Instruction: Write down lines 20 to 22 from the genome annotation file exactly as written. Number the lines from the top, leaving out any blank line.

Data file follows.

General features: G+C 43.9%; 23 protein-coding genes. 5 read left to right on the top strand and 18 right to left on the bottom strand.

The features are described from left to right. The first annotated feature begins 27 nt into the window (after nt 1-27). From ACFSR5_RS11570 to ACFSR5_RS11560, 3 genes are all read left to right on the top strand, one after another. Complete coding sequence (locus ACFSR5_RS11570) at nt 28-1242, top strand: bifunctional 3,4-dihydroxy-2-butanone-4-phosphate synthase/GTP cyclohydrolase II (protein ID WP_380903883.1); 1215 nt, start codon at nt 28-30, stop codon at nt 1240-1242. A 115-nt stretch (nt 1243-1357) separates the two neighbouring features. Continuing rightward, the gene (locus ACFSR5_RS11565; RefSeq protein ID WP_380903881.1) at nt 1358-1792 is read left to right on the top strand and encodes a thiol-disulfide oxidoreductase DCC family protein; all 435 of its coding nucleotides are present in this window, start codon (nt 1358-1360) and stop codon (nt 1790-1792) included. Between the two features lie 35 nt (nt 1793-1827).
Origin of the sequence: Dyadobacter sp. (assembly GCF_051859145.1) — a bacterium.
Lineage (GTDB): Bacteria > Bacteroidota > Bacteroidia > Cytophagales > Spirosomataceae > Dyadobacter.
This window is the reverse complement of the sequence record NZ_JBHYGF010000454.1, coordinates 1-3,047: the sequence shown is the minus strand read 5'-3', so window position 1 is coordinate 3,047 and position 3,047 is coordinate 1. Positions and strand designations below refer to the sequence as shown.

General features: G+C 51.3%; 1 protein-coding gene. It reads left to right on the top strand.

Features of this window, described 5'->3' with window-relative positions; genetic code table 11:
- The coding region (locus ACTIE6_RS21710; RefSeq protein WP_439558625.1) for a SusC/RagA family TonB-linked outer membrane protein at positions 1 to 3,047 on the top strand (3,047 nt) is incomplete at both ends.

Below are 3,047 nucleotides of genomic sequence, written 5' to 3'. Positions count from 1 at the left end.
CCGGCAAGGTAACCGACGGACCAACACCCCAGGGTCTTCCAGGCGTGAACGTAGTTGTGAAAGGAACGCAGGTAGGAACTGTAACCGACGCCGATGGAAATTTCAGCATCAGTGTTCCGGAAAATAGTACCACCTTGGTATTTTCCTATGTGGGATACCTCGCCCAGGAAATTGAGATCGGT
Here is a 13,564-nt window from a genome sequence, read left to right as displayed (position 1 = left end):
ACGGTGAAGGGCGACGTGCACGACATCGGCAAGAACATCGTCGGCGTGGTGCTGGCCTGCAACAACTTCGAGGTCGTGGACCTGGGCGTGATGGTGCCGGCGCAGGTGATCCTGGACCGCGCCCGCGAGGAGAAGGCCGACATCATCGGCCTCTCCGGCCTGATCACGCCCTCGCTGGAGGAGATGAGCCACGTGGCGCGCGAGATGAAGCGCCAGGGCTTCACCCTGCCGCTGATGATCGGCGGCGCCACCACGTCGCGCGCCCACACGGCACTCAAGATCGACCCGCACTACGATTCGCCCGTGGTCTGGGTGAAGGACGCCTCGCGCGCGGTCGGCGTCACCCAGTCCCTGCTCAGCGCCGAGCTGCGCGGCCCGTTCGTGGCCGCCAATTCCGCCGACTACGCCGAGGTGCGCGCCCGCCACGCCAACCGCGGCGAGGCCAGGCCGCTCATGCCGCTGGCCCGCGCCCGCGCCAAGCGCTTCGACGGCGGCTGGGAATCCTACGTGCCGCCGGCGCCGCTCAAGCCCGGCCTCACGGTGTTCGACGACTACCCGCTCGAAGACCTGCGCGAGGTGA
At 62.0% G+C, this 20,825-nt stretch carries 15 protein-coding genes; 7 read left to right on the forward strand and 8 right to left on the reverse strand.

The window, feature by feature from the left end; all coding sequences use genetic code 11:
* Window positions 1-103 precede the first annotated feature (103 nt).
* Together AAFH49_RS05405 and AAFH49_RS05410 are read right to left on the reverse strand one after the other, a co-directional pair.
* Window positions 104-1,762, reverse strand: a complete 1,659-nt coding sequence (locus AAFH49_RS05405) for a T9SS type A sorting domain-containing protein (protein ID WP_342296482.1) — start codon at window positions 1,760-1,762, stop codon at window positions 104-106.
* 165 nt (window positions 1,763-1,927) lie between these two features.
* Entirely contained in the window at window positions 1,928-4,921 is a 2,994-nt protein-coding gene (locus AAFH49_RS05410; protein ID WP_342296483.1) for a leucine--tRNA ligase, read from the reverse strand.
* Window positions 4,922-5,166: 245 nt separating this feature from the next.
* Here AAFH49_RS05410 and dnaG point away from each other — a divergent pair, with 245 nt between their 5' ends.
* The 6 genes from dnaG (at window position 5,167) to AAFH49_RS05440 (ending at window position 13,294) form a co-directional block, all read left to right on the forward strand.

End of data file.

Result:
* Window positions 4,922-5,166: 245 nt separating this feature from the next.
* Here AAFH49_RS05410 and dnaG point away from each other — a divergent pair, with 245 nt between their 5' ends.
* The 6 genes from dnaG (at window position 5,167) to AAFH49_RS05440 (ending at window position 13,294) form a co-directional block, all read left to right on the forward strand.